As well might be expected, your kitchen is probably one of the most hazardous, yet unfortunately most used rooms in your home. Hot greases and foods can splatter on a child; searching hands can pull a hot or boiling pot off the stove onto an unsuspecting head. All in an instant!
Wouldn’t it be nice to just say the kitchen was off-limits to your child. Good thought, but probably not very practical for the majority of us.
When you are cooking or busy in the kitchen, an infant — crawler or young toddler — can be put in a safe playpen (or high chair at the appropriate age) close to the kitchen entrance within view or in a safe, out-of-the-way corner in the kitchen itself. This serves two purposes. Most importantly, it assures that the child is not under foot along with the added benefit of getting him used to being confined for short periods.
Infant carriers are fantastic items for newborns and infants but where to place them and daily observation of your baby’s capabilities are critical. Leaving an infant in a carrier on a kitchen counter top or table while your attention is elsewhere is probably not a good idea unless you can insure that the carrier can not tip or skid at all. An active baby will cause a carrier to scoot on smooth surfaces quite easily and possibly result in a nasty fall off the edge. One father we spoke with wished his spouse had informed him of how easily carriers slide around on counter tops before he found out the hard way. The infant ended up with a minor bump on her head and a poor Dad who almost required emergency room care himself. Remember, just because it may be an obvious hazard to you does not mean that everyone anticipates danger in the same way. What may have been acceptable a month ago for your baby, might be dangerous today.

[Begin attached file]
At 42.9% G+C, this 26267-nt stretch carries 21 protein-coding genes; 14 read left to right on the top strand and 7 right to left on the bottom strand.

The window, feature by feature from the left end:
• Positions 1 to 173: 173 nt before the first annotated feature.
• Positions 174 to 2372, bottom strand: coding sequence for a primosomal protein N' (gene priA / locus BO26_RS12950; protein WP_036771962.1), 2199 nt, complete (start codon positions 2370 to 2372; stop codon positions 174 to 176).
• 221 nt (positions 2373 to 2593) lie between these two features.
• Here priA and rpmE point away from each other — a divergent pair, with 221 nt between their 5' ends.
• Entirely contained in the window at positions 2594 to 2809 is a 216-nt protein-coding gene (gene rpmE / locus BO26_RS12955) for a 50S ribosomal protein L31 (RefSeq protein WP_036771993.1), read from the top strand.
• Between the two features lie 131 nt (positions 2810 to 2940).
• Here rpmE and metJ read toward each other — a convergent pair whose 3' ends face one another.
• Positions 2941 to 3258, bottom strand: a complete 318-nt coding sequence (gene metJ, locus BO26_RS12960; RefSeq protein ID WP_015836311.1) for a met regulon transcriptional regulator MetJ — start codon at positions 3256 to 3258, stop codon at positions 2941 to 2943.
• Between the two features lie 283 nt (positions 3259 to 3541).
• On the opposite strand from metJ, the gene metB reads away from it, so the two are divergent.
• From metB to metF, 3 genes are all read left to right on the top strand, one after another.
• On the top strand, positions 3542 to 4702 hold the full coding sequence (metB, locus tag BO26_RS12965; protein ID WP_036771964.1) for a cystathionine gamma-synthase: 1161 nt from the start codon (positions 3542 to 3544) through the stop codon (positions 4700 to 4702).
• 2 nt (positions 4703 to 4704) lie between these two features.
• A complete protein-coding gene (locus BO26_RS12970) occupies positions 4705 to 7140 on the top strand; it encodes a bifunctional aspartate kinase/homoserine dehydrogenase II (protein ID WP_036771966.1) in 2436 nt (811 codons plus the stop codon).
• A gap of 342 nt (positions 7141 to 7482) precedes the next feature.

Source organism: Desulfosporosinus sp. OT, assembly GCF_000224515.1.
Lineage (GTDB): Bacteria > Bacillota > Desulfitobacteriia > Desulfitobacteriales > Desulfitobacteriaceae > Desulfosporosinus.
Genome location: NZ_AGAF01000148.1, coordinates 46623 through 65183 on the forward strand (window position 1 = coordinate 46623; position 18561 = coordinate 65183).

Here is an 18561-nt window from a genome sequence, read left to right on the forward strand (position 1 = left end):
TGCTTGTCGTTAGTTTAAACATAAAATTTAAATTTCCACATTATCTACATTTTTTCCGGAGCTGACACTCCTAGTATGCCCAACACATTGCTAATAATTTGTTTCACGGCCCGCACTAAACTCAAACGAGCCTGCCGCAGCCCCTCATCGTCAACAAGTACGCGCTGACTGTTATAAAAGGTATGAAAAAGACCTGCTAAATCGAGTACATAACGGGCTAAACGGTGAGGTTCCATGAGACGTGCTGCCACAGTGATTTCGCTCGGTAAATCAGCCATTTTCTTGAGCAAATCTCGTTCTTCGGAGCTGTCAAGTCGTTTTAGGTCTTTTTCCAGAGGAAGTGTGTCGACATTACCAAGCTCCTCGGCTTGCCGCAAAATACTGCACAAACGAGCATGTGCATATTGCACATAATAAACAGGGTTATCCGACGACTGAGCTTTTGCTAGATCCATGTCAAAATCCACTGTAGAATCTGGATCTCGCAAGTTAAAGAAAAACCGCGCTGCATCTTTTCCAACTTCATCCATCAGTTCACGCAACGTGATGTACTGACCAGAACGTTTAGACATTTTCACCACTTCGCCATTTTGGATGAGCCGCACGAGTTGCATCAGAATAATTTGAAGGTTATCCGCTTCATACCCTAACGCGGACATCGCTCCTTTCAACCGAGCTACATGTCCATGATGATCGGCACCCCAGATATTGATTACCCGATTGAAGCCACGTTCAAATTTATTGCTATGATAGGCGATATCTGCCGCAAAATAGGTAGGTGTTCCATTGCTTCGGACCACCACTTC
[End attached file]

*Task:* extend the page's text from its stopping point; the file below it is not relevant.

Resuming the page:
Security gates have advantages and disadvantages in limiting access to the kitchen (like where is your toddler if you have effectively locked him out while you are cooking). You can determine if they will fit your particular situation. See security gates under GENERAL TIPS.
Older toddlers will generally have access to the kitchen. They are difficult to lock out and are not easily confined or entertained for any length of time. Start thinking safety now so that when this time comes safe habits will already be in practice for the kitchen.
Almost all common household cleaners and chemicals can be injurious to some degree. A few are deadly, and most can cause extremely serious injury at the least – injuries that neither you nor anyone else can heal – be aware of these chemicals that disable and kill far too many children each year. If you are not sure what it is, CONSIDER IT LETHAL! Pay particular attention to products containing the warning “Do not induce vomiting”. A number of these products are caustic and do much of the injury inflicted going down and will compound the problem coming up if vomiting is induced.
Take a good look at what is under your kitchen sink. Take out each item and read the manufacturer’s label. Does it say “Keep Out of Reach of Children”? It probably does and it really means it, the manufacturers seek to protect themselves with this simple statement. Protecting your child from the chemical is your job. Are there chemicals in unmarked containers or no longer in use? Throw them away NOW before they are stored and forgotten again until there is possibly a serious cause for the awareness of their presence. Put these in a sealed outside garbage container, preferably on garbage day.